Introduction and Interview by Caroline Skou, Holy Cross'20
Among the various instructions I was given as a child — “Wash your hands before eating!” and “Refrain from biting your friends!” — “Don’t brag!” was the one that always stayed with me. This could have stemmed from resentment towards my elementary best friend who always boasted about having lunchables (my mom refused to buy them). Or maybe it was because my group at summer camp gloated about having the best cabin to the wrong counselor one year, and subsequently had to hose down the communal bathroom as a result. Either way, “don’t brag” became a commandment in my unwritten guide to life.
During college though, I found that this mantra has one great exception: interviews. I remember sitting in a windowless room across from my interviewer, wearing my mom’s old low rise dress pants, and realizing that it’s not only permissible to hype up your accomplishments in the context of a professional pursuit, it’s encouraged!
That doesn't mean that it’s easy though. But if there’s anything I learned during my most recent interview with Hallie Easley, founder of COMMIT, it’s that professionally advocating for yourself, and stepping out of your comfort zone is truly the key to success. For this edition of the MMXX series, Hallie Easely gives advice on building a personal brand, and how professional relationships are key to achieving success.
I learned that I loved the hard work, and the chaotic and creative nature that comes from it.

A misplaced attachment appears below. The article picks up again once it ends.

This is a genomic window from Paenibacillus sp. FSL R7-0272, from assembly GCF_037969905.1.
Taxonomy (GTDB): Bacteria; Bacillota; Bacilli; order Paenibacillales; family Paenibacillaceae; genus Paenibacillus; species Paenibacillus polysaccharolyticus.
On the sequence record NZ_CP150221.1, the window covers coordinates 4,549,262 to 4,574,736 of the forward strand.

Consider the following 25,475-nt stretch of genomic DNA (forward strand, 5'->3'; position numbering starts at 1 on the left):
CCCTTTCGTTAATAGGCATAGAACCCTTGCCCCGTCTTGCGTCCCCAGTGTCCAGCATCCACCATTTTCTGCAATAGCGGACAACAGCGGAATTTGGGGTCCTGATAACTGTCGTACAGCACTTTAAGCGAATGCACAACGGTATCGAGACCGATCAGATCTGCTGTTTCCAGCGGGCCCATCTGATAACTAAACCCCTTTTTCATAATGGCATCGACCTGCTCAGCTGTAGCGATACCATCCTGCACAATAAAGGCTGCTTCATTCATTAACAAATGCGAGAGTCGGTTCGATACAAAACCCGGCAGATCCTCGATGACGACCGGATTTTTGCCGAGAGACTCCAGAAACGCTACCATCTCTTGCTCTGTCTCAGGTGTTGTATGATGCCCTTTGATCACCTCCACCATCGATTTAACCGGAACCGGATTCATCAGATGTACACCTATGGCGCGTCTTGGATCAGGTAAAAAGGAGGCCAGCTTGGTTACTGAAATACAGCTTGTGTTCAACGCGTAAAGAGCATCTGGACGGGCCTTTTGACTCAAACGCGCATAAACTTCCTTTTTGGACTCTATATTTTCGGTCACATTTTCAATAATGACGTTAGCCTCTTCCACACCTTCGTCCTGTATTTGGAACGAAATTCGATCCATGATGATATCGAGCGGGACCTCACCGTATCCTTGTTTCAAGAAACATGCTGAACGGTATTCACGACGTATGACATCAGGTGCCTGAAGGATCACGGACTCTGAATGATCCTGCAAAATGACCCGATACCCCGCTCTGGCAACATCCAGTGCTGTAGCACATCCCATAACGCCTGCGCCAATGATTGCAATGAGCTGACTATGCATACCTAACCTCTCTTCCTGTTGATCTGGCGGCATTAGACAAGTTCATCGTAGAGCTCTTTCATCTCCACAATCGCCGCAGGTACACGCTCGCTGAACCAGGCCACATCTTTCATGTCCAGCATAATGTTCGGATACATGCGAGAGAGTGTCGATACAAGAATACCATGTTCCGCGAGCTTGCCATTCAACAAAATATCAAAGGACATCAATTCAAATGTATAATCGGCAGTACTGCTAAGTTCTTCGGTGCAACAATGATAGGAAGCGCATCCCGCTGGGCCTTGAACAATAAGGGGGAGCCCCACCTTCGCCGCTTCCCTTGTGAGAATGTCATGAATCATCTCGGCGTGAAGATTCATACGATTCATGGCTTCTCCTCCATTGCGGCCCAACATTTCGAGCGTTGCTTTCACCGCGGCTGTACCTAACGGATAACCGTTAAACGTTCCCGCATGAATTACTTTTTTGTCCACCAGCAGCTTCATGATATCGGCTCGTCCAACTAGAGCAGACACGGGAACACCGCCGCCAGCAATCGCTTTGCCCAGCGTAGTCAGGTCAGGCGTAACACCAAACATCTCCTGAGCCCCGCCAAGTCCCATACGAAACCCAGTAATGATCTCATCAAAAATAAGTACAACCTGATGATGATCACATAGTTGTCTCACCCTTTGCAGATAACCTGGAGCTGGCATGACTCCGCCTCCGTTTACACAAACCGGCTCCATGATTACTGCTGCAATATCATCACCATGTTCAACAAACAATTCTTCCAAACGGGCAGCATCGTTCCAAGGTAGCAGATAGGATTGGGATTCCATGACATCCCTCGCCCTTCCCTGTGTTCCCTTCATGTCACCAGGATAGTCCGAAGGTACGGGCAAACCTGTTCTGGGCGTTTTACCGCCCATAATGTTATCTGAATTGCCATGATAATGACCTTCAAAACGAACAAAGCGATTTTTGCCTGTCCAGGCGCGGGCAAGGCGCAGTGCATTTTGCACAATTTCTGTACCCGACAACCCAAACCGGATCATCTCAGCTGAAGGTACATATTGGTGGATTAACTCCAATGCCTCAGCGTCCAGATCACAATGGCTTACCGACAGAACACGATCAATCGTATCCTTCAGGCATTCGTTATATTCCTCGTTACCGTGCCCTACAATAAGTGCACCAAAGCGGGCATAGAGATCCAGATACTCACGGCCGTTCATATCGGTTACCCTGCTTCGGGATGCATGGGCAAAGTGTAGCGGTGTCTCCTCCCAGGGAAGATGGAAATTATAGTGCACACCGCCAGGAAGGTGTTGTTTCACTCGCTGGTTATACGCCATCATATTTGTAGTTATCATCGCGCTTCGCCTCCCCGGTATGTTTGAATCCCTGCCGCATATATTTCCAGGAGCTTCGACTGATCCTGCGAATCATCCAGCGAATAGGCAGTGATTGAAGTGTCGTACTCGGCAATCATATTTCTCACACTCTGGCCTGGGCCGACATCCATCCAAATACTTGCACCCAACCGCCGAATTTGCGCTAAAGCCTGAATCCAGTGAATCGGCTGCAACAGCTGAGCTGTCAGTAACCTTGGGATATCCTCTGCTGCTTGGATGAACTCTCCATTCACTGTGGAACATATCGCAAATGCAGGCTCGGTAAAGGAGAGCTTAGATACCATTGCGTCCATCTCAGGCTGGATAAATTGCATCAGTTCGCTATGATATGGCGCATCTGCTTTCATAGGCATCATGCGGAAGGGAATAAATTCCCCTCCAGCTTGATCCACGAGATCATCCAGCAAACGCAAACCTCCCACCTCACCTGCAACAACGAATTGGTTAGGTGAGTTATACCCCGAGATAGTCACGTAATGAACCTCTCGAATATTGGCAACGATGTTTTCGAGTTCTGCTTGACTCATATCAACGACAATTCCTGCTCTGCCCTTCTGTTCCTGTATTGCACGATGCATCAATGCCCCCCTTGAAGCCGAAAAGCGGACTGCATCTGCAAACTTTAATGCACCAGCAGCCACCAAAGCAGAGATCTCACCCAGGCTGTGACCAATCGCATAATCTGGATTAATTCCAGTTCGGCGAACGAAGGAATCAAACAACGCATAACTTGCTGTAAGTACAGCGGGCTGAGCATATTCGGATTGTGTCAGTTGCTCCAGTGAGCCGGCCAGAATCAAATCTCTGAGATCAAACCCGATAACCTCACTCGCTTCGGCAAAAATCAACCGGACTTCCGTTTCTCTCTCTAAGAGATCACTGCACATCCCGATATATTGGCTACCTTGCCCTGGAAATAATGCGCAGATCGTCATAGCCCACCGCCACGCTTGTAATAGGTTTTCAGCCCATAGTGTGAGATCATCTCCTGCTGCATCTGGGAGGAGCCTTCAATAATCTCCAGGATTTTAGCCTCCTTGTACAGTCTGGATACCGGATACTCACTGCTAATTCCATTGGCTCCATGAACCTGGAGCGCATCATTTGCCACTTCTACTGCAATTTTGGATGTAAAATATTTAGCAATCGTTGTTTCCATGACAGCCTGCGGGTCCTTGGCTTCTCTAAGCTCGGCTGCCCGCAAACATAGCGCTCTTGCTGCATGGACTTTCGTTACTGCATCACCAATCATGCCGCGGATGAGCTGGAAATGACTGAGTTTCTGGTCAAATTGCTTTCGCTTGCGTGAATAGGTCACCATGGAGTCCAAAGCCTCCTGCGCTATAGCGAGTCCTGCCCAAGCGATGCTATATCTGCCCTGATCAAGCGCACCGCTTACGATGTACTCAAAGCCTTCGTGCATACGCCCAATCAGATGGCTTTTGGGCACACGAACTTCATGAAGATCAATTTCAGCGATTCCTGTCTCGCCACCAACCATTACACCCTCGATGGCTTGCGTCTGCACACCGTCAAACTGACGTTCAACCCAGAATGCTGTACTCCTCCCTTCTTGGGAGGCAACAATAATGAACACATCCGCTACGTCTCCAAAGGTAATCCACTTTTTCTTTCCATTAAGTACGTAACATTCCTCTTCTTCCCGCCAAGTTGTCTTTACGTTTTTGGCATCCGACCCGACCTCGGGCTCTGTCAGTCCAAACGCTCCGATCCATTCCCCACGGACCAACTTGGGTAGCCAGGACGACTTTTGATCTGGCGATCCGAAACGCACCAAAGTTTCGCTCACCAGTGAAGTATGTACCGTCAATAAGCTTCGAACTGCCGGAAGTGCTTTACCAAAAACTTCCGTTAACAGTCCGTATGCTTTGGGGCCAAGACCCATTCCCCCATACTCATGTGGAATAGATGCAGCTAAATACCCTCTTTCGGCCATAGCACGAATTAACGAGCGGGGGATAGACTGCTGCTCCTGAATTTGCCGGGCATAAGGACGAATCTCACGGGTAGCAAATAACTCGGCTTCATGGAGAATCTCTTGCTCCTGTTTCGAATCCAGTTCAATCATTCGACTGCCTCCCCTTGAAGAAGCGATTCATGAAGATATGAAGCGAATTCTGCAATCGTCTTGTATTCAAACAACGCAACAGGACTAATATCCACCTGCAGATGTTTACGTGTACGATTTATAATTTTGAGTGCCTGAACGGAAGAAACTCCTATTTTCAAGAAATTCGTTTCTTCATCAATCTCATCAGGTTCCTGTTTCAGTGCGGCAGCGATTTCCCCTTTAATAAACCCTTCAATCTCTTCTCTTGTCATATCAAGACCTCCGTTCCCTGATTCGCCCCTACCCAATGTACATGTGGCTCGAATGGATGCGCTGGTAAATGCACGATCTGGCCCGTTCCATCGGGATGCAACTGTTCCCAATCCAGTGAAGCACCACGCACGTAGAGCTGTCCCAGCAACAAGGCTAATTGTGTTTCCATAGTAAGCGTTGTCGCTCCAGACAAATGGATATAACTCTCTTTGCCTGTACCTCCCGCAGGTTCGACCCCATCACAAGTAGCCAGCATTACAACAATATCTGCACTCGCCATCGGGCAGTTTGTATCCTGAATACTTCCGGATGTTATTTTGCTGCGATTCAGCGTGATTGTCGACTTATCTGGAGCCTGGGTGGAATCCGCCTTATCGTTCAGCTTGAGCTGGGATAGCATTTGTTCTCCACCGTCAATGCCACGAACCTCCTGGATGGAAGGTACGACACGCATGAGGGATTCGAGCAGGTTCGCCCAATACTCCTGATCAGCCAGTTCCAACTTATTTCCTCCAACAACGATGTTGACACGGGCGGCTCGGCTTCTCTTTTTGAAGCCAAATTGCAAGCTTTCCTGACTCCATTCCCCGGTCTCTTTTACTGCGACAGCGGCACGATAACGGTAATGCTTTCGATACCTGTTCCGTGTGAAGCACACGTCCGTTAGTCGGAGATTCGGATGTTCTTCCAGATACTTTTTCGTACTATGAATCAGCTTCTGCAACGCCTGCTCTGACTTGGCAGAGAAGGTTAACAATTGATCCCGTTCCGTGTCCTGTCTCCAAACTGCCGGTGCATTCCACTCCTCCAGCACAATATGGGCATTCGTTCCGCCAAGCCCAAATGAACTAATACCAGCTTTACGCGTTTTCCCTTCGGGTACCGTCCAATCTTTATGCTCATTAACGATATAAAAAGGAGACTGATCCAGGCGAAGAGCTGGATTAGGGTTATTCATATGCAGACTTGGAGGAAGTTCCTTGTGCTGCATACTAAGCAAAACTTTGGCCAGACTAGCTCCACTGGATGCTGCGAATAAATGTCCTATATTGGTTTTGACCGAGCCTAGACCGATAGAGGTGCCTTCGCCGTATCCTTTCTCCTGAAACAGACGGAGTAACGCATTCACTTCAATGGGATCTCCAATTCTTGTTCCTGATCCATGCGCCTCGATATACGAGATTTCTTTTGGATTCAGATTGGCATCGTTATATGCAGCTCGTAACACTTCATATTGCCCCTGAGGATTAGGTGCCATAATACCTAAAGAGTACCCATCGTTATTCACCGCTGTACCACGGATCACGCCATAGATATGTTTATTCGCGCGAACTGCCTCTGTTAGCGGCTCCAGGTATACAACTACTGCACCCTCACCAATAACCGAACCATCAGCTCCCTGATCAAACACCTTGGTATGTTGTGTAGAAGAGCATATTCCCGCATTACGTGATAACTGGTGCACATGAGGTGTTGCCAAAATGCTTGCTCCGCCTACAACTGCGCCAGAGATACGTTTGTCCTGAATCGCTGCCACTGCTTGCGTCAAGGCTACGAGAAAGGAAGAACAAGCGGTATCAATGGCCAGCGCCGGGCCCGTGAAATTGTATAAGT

To start each interview, I like to ask everyone what was your first ever ‘non-corporate’ job? And what did you learn from that experience?
When I was in 4th grade I worked for my aunt, Catherine Dail; she's an entrepreneur with a fashion line. I remember being in her office, organizing closets, and visiting the storage rooms. I learned that I loved the hard work, and the chaotic and creative nature that comes from it.
Could you talk a bit about your career path. How did you get from Texas A&M to becoming a Co-Founder of Commit?
Before starting Commit, I worked in the nonprofit space with the core of my work focusing on visually promoting good initiatives. I was essentially a photojournalist; I would go to different countries, get stories from people, and bring these stories back to create fundraising and campaign materials.
Doing this, I found that I could never be fully creative because of the politics of the company and opinions of bosses. The problem I had is that nonprofits want to do things slowly, and don't pay enough attention to beauty. But those ideas deserve beauty. Overall, I was frustrated with efficiency and lack of aesthetics.
I left my last job, met my current business partner over breakfast in the East Village, and we decided that we were going to start a new kind of agency. We threw ourselves into it. Spent a year trying to figure out how to do it efficiently, and figured that if we own the process and don't just have the client say a bunch of to dos, it will work.
In the future, how do you see the advertising and branding industry changing as a result of the pandemic? Do you think this will affect the hiring process in the future?